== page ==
RS: We’ve talked before about the possibility that the X² X-Men may have traveled through Xorn’s black hole to another realm. The language here concerning collapsing portals to other realms feels very familiar. I’m not saying that this confirms North, Cardinal, and Rasputin are alive on Arakko — I’m just saying that we now have an instance of characters in the text clearly traveling through a portal to another realm, a realm that we know must be accessible given the timeline of Moira IX (as Apocalypse did bring back those First Horseman).

Page 19:

RS: “It’s better if I show you” mirrors Prof X and Moira’s conversation in PoX #1.

Page 20:

CE: The Professor seems to be very busy, what with leaving Doug seemingly very soon after they arrived. Given the diagram on the next page, Doug didn’t just make a language, he seems to have almost built a complete system.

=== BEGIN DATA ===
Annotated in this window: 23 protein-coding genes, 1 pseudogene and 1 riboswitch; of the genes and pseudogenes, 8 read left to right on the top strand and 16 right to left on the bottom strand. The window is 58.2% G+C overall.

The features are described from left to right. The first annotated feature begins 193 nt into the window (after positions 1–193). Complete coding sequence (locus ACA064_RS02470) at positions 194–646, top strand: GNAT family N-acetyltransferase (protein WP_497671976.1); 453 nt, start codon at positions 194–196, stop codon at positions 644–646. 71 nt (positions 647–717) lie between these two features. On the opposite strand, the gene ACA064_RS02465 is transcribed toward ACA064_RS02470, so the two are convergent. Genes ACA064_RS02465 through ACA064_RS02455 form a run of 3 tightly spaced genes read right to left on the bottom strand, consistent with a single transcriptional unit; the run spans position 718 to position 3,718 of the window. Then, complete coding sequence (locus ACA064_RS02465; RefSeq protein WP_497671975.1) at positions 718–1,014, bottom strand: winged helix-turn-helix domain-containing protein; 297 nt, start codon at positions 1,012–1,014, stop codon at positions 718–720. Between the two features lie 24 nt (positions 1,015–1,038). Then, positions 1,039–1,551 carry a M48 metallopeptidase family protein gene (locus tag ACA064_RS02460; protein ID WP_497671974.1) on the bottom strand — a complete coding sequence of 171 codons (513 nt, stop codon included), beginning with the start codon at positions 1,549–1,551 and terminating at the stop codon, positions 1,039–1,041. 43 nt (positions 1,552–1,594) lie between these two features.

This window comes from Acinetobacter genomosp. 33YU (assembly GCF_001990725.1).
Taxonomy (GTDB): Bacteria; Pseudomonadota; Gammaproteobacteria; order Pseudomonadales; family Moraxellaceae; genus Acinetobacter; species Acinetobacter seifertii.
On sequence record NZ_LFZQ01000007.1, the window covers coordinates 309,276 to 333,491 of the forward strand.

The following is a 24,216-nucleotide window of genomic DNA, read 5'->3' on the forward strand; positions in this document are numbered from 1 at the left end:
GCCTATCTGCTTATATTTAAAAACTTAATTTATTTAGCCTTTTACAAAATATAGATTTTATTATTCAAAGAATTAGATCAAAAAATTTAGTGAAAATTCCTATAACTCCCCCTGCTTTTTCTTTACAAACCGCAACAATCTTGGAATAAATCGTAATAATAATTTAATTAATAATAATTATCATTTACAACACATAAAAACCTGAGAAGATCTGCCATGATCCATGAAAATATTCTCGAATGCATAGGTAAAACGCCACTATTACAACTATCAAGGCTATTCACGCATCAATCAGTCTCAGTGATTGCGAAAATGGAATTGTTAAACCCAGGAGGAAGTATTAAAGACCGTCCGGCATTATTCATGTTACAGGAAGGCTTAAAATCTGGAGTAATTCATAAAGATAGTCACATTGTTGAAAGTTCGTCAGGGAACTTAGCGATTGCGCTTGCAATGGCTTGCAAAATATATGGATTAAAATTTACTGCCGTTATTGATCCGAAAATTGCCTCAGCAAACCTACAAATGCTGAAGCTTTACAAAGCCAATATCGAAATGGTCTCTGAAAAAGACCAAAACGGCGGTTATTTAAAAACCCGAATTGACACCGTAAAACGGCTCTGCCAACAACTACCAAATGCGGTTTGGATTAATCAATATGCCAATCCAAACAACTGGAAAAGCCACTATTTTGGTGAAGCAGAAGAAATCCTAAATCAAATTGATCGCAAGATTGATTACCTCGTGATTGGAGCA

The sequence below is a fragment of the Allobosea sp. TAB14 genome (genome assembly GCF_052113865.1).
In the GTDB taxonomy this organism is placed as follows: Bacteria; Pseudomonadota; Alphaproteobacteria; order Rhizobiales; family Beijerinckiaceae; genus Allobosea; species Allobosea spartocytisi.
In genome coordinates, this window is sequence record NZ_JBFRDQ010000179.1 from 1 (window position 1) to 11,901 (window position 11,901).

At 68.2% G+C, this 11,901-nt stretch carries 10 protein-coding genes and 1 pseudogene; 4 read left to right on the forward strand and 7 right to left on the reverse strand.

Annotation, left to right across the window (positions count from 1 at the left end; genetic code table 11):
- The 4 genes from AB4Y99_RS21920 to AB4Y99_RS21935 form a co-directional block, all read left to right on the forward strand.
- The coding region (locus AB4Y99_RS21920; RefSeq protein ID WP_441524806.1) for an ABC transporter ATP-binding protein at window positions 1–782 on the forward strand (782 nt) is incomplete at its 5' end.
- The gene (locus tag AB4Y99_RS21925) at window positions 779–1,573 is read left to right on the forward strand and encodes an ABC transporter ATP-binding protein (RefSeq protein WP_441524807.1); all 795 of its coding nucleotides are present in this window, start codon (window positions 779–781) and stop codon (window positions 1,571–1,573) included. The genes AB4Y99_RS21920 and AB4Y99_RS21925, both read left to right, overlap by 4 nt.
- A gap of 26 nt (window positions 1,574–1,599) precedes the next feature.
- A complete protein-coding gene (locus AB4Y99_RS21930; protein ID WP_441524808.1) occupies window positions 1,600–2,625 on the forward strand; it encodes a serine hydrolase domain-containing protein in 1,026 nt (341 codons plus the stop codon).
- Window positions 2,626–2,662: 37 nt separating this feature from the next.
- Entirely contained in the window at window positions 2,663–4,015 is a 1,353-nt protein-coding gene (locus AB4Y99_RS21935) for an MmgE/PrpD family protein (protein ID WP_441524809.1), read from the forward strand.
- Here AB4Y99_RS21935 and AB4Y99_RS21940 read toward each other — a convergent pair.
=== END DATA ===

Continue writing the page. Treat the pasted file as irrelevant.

RS: I think, if we accept Magneto’s ideas in HoX #1, that this infographic argues that language is such a system. Language is the foundation of culture; Krakoan is a language which arises from the land; these are the societal roles which spring out of and protect that land and that culture. Language, culture, land, societal roles, the individuals that fill them — they’re all part of the same unified organism.

Page 21:

A graphic showing the four main systems that maintain Krakoa: Transit/Monitoring, Defense/Observation, Secondayr/External Systems, Overwatch/Data Analysis. A fifth rumored system, a “skunkworks” is also listed, in Powers of X #4, Marvel Comics (2019). Jonathan Hickman, Tom Muller/Marvel Comics